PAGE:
Are you thinking of buying or building an observatory?
At least, not before considering our inexpensive alternative: a tripod mounted on retractable wheels that you can easily move to different parts of your garden to get the best views.
The advantage of an observatory, of course, is that it gives you a solid pier (base) on which to mount your telescope and a permanent home for your equipment.
But constructing an observing dome or shed can be difficult and long-winded.
They can also introduce unwanted thermal currents, leading to poor seeing, and will obscure part of the night sky.
Building a tripod is much easier and far less expensive.
And if the views from your garden are less than perfect, this wheeled design gives you a great deal of flexibility, which can come in handy for following objects in different parts of the sky.
Many tripods are fairly flimsy – they’re built that way so that they’re not too heavy.
But while they’re sufficiently portable, a heavy telescope mounted on a flimsy tripod will wobble around like jelly.
A heavy tripod has disadvantages too: its sheer weight is a severe disincentive to hauling it out of the box every time you want to observe.
That’s why we’ve chosen to construct our wheeled tripod out of wood.
It is, in many ways, the best material for a tripod.
Not only is it stiff, light, strong and easier to work than metal, it is also better at damping vibrations.
Our tripod is designed around three identical, vertical A-frames, joined together at their lower extremities by small, six-sided plywood footplates.
This tripod structure, constructed from triangles, is extremely strong.
On top of the A-frames, there is a chipboard platform that the mount head and telescope sits on. B
elow that, there’s a circular tray for spare eyepieces and other observing or imaging equipment.
The crossbars of each A-frame support a lower plywood platform, which can carry a power-pack or an extension lead with multiple sockets for the various power supply units your setup may need.
This can be plugged into the electricity socket indoors, with another extension lead if needed.
For safety, it’s a good idea to have an earth-leakage circuit breaker or residual current device fitted to the mains supply you’re using to power your setup.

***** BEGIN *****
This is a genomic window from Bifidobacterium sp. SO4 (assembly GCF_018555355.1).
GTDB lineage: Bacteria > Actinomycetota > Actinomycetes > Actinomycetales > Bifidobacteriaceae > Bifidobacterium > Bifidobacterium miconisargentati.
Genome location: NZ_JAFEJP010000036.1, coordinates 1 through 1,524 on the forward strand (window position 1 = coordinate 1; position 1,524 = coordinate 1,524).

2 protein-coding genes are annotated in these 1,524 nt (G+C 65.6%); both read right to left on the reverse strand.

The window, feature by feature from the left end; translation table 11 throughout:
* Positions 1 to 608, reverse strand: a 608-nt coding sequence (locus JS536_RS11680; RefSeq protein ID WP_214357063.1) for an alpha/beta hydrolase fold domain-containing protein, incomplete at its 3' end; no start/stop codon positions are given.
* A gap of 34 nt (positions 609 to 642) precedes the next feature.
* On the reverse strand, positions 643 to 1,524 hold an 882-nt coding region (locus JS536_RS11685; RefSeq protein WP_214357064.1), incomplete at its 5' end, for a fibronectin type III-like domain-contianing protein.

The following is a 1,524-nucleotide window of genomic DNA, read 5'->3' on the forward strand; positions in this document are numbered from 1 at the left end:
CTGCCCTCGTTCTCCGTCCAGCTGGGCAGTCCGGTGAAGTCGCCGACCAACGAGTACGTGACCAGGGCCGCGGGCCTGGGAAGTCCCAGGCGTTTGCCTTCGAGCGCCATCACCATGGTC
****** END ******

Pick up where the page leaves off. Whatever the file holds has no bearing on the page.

Our wheeled tripod is carrying a Meade ETX-125, but it would be suitable for telescopes up to 250mm aperture.
Bigger telescopes would need a suitably scaled-up tripod with bigger wheels.
Here we’ve used 150mm-diameter wheels available from ironmongers and DIY shops.
What you need
10mm pivot bolt with two nuts
Three 6mm levelling bolts with six nuts
Three 5mm bolts with spacers and wing nuts
305mm-diameter circular tray
Four 150mm-diameter wheels
Matt black acrylic paint
12x12mm, 34x34mm, 18x44mm, and 44x44mm planed softwood sections
12mm-thick chipboard sheet
6mm-thick plywood sheet
10 and 25mm hardwood dowels
18x240mm disc for plinth (optional)
Power drill and bits
Tenon saw and mitre box
Workbench and vice
The photo above shows the tripod ready for observing.
The wheels have been retracted and the towing handle folded down to make a useful shelf for star charts.
The tripod is resting on the points of three 6mm-diameter bolts, inserted through the three footplates to provide fine adjustments for getting the tripod level.
If you have patio slabs, you can place the levelling bolts in the gap between the slabs as shown in the photo above.
This enables the scope to be repeatedly put in its level ‘home’ position, ready to carry out Go-To alignment.
Alternatively, you can mark the position of the footplates to place the tripod correctly for alignment on future uses.
To make the tripod ready to be wheeled around, the towing handle is straightened out, pulled forward and locked in place with two pegs.
The rear wheels are lowered by raising the lower rear handle.
When raised, the weight of the telescope holds this handle against the tripod without the need for a latch, though a latch can be added for extra security if you need to pull the tripod over a low step, for instance.
In transport configuration, the tripod runs freely on its wheels.
It can then be easily rolled away and steered to its home, leaving the garden clear for daytime uses.